Learn more about this year’s nominees!

BCMA is grateful for the support of this year’s event sponsors:

Explore to learn more about our sponsors and stay tuned for more information about them throughout the month of October.



This year’s Accessibility & Amplifying Voices theme is sponsored in part by Advanced Listening

Since 2014, Advanced Listening has been a leader in the creation of barrier-free listening environments for the hard of hearing. From large venue systems to one-on-one counter systems, we provide the technologies required for a better hearing environment.

Specializing in all forms of assistive listening technologies, including FM, Infrared and Induction Loops, our team of experts will help select the system that’s right for you.

Advanced Listening has designed and installed assistive listening systems for a variety of situations including, all branches of Vancity Credit Union, BC Ferries, YVR, YYJ, Museum of Surry, Council Chambers for Town of Sidney, District of North Saanich, Sooke District, City of Delta, City of Victoria and City of Surrey.  Also, many Churches and various one-to-one counter systems.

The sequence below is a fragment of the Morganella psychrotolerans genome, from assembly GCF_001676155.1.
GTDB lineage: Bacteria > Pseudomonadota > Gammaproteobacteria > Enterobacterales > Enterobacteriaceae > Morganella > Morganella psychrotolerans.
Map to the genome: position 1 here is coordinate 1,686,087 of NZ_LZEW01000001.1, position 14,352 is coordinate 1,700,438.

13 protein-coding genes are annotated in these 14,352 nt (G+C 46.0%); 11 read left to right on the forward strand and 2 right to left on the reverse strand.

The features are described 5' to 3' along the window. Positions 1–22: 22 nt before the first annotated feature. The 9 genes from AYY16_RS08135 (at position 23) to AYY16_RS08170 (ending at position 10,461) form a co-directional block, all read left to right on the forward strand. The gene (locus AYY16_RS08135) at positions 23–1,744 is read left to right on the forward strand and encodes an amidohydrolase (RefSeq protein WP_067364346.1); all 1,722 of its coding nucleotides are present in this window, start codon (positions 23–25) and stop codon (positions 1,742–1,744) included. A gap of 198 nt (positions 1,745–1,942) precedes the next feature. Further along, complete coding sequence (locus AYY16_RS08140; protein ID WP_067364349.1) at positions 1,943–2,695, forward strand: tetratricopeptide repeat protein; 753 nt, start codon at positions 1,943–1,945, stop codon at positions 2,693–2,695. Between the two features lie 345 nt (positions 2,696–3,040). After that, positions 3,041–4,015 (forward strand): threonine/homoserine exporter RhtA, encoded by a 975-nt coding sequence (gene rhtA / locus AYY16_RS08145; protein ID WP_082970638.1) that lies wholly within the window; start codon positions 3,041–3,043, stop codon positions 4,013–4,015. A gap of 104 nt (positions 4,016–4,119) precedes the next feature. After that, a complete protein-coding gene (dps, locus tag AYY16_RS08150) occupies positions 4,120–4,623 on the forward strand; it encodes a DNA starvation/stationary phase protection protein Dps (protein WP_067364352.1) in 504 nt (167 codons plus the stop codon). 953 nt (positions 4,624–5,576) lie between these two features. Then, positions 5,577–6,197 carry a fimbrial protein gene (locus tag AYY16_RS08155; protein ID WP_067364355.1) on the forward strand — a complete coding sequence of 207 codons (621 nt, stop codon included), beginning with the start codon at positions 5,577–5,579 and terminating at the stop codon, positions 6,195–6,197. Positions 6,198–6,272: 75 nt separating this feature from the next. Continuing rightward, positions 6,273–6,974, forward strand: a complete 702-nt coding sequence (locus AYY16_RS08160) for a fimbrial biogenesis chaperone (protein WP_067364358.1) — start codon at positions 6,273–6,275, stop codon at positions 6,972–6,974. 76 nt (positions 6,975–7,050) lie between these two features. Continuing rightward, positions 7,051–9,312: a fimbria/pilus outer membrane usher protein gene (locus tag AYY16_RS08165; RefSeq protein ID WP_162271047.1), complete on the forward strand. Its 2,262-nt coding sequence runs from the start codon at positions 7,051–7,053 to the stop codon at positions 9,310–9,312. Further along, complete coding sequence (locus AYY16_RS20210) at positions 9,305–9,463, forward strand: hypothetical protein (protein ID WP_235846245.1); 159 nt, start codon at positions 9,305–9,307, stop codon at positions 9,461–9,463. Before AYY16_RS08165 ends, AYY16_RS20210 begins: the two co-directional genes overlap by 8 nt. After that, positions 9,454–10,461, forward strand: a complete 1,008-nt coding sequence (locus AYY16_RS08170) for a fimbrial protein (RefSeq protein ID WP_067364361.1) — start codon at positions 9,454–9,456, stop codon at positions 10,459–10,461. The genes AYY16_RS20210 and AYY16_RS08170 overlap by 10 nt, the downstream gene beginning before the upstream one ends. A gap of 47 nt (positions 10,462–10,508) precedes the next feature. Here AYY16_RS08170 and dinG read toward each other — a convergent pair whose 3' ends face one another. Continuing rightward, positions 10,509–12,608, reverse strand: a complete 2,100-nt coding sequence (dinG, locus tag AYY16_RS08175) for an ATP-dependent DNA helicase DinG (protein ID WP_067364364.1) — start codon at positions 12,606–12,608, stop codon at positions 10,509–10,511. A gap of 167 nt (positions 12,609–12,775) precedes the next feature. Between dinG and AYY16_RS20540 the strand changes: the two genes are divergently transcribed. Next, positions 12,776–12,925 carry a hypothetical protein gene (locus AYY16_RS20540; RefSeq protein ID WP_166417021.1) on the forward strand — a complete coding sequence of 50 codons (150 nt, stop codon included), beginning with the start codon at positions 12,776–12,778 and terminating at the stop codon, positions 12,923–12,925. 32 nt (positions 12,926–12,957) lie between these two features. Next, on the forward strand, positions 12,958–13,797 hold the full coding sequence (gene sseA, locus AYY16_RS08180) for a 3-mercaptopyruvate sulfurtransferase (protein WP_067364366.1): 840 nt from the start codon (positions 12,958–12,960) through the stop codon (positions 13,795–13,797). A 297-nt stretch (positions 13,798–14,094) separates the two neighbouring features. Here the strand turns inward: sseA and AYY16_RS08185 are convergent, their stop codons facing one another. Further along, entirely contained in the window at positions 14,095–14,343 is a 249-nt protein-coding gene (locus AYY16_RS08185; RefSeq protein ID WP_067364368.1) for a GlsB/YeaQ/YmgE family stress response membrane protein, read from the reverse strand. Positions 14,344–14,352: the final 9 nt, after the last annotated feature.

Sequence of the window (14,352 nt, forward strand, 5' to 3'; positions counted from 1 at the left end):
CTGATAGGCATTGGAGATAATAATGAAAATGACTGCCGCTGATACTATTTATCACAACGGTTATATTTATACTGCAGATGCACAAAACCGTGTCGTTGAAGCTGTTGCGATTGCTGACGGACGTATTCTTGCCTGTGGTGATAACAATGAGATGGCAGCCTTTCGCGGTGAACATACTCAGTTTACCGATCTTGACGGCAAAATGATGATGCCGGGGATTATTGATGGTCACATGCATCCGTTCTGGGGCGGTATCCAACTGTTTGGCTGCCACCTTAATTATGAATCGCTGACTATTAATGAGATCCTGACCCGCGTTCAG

Learn More Today!  See Tim’s Welcome Video!

This year’s Accessibility & Amplifying Voices theme is sponsored in part by Masters Digital

Masters Digital is an audio production company, specializing in sound design and installation for giant screen films (IMAX), museums, science centres and themed attractions.

With over 35 years of experience, we are proficient in all aspects of audio production and post-production from multi-channel location recording to sound design to “in theatre” mixing. As well as hardware design and installation for special venues and themed attractions.

Recent projects include Britannia Mine Museum, Great Bear Rainforest IMAX film, Pier D Vancouver International Airport multimedia installation, Flyover Iceland and Cape Breton Miner’s Museum.

Learn More Today!  See Tim’s Welcome Video!

BCMA is grateful for the support of Digital Museums Canada for this year’s conference!

Be sure to join us for their social event, Learning From Our (Digital) Mistakes, on October 27th where we’ll be sharing flops and fiascos to move forward together – digitally!

Learn more about their event!

Learn more about Digital Museums Canada


This year’s weekly theme of Reconciliation and Decolonization is presented by the Cultural Resource Management Programs at the University of Victoria